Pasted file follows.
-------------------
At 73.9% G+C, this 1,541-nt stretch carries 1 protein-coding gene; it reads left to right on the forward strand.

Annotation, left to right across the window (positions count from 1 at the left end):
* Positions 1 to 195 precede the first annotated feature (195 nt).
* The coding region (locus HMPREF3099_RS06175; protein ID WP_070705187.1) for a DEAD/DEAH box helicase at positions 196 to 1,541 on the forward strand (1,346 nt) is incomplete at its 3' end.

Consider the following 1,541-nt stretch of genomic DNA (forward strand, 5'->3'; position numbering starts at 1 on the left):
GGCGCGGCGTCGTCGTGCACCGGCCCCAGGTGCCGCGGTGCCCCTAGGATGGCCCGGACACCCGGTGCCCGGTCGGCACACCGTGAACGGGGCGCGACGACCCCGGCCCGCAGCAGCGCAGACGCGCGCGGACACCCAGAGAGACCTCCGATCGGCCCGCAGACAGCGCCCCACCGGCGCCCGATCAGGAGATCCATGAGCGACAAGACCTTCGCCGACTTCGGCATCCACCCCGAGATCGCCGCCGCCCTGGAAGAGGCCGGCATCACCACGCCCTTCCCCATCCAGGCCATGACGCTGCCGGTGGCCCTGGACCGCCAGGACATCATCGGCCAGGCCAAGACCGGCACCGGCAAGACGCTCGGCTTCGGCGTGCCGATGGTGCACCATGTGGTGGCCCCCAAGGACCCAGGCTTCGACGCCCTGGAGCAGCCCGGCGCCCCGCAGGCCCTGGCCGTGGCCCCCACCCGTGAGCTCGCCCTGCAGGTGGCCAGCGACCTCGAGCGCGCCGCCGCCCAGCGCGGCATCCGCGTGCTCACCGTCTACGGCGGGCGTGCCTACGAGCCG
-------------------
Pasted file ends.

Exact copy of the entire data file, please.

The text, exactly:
At 73.9% G+C, this 1,541-nt stretch carries 1 protein-coding gene; it reads left to right on the forward strand.

Annotation, left to right across the window (positions count from 1 at the left end):
* Positions 1 to 195 precede the first annotated feature (195 nt).
* The coding region (locus HMPREF3099_RS06175; protein ID WP_070705187.1) for a DEAD/DEAH box helicase at positions 196 to 1,541 on the forward strand (1,346 nt) is incomplete at its 3' end.

Consider the following 1,541-nt stretch of genomic DNA (forward strand, 5'->3'; position numbering starts at 1 on the left):
GGCGCGGCGTCGTCGTGCACCGGCCCCAGGTGCCGCGGTGCCCCTAGGATGGCCCGGACACCCGGTGCCCGGTCGGCACACCGTGAACGGGGCGCGACGACCCCGGCCCGCAGCAGCGCAGACGCGCGCGGACACCCAGAGAGACCTCCGATCGGCCCGCAGACAGCGCCCCACCGGCGCCCGATCAGGAGATCCATGAGCGACAAGACCTTCGCCGACTTCGGCATCCACCCCGAGATCGCCGCCGCCCTGGAAGAGGCCGGCATCACCACGCCCTTCCCCATCCAGGCCATGACGCTGCCGGTGGCCCTGGACCGCCAGGACATCATCGGCCAGGCCAAGACCGGCACCGGCAAGACGCTCGGCTTCGGCGTGCCGATGGTGCACCATGTGGTGGCCCCCAAGGACCCAGGCTTCGACGCCCTGGAGCAGCCCGGCGCCCCGCAGGCCCTGGCCGTGGCCCCCACCCGTGAGCTCGCCCTGCAGGTGGCCAGCGACCTCGAGCGCGCCGCCGCCCAGCGCGGCATCCGCGTGCTCACCGTCTACGGCGGGCGTGCCTACGAGCCG